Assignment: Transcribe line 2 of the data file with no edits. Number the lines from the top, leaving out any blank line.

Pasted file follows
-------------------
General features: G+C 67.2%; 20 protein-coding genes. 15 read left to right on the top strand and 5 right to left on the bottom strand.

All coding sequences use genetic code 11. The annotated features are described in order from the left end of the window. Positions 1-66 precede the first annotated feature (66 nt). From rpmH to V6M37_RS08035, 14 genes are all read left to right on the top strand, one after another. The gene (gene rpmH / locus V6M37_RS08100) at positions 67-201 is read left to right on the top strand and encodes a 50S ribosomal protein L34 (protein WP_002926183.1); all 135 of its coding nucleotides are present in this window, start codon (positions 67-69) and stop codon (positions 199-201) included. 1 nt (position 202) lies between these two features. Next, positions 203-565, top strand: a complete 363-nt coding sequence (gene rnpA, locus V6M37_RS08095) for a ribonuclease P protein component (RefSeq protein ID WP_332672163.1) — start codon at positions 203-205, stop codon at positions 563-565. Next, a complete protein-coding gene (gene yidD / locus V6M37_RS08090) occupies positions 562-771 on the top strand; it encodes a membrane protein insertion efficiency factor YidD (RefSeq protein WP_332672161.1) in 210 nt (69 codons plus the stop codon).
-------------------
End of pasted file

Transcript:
All coding sequences use genetic code 11. The annotated features are described in order from the left end of the window. Positions 1-66 precede the first annotated feature (66 nt). From rpmH to V6M37_RS08035, 14 genes are all read left to right on the top strand, one after another. The gene (gene rpmH / locus V6M37_RS08100) at positions 67-201 is read left to right on the top strand and encodes a 50S ribosomal protein L34 (protein WP_002926183.1); all 135 of its coding nucleotides are present in this window, start codon (positions 67-69) and stop codon (positions 199-201) included. 1 nt (position 202) lies between these two features. Next, positions 203-565, top strand: a complete 363-nt coding sequence (gene rnpA, locus V6M37_RS08095) for a ribonuclease P protein component (RefSeq protein ID WP_332672163.1) — start codon at positions 203-205, stop codon at positions 563-565. Next, a complete protein-coding gene (gene yidD / locus V6M37_RS08090) occupies positions 562-771 on the top strand; it encodes a membrane protein insertion efficiency factor YidD (RefSeq protein WP_332672161.1) in 210 nt (69 codons plus the stop codon).